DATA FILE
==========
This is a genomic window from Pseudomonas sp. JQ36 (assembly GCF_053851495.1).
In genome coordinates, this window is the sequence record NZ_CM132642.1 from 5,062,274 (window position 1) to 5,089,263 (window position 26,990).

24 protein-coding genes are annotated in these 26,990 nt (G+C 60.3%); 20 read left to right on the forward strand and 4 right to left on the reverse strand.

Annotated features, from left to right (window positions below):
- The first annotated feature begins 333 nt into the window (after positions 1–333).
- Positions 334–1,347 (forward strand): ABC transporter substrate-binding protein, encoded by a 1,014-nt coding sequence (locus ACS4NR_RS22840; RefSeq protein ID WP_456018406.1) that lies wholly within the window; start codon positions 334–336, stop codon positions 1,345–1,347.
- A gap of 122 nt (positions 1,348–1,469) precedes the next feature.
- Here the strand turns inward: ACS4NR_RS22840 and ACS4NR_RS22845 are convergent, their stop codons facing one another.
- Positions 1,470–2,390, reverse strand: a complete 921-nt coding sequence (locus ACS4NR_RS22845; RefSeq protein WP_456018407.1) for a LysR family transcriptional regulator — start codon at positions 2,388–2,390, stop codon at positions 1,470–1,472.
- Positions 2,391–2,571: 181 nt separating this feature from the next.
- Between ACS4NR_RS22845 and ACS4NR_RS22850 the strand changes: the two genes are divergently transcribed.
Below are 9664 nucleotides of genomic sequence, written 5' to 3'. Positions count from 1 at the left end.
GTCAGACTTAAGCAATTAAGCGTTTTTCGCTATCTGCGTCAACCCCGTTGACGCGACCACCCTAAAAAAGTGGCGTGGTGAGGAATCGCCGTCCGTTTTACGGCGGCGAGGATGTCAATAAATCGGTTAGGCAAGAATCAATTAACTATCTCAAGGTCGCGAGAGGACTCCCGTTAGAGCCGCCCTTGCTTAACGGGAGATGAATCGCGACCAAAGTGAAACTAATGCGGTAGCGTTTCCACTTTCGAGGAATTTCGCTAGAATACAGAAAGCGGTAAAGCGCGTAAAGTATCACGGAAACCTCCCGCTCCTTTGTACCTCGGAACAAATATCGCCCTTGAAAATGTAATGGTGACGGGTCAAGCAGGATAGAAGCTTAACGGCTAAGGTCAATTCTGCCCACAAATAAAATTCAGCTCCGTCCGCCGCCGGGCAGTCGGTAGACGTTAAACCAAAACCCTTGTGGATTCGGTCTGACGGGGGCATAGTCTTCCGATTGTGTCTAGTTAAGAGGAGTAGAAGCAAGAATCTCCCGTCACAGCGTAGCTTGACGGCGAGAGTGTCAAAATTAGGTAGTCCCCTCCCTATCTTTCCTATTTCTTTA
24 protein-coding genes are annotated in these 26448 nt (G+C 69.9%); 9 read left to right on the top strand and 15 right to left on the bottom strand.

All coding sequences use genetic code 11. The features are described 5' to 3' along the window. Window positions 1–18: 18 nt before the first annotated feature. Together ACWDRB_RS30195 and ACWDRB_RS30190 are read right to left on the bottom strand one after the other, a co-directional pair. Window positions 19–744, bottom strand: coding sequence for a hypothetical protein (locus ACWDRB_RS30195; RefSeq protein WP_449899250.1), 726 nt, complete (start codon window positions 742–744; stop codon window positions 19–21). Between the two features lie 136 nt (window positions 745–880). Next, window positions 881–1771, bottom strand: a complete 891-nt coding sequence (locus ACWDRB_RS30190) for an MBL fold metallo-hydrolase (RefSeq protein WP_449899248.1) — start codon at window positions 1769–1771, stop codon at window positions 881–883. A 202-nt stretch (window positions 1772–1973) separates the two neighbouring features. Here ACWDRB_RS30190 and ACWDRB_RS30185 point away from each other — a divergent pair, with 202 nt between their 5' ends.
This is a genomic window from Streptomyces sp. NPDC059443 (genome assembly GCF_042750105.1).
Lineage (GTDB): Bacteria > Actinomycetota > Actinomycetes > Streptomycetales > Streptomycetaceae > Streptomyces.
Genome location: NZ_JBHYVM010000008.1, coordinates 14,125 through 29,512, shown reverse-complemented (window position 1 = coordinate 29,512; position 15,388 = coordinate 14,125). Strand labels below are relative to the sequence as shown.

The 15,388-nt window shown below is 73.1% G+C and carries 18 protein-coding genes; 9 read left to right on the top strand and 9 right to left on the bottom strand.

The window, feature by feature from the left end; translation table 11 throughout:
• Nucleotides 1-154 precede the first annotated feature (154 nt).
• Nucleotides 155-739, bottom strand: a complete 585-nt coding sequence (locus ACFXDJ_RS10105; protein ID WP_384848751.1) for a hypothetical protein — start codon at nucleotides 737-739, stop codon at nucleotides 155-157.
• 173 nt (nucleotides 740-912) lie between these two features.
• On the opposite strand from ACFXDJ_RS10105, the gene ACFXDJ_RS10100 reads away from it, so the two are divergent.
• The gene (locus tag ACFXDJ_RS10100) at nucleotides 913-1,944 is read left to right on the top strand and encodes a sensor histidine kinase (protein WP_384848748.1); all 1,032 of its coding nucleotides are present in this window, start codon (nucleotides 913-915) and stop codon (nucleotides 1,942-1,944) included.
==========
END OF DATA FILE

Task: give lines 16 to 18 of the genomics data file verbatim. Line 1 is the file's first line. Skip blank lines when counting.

This is a genomic window from Streptomyces sp. NPDC059443 (genome assembly GCF_042750105.1).
Lineage (GTDB): Bacteria > Actinomycetota > Actinomycetes > Streptomycetales > Streptomycetaceae > Streptomyces.
Genome location: NZ_JBHYVM010000008.1, coordinates 14,125 through 29,512, shown reverse-complemented (window position 1 = coordinate 29,512; position 15,388 = coordinate 14,125). Strand labels below are relative to the sequence as shown.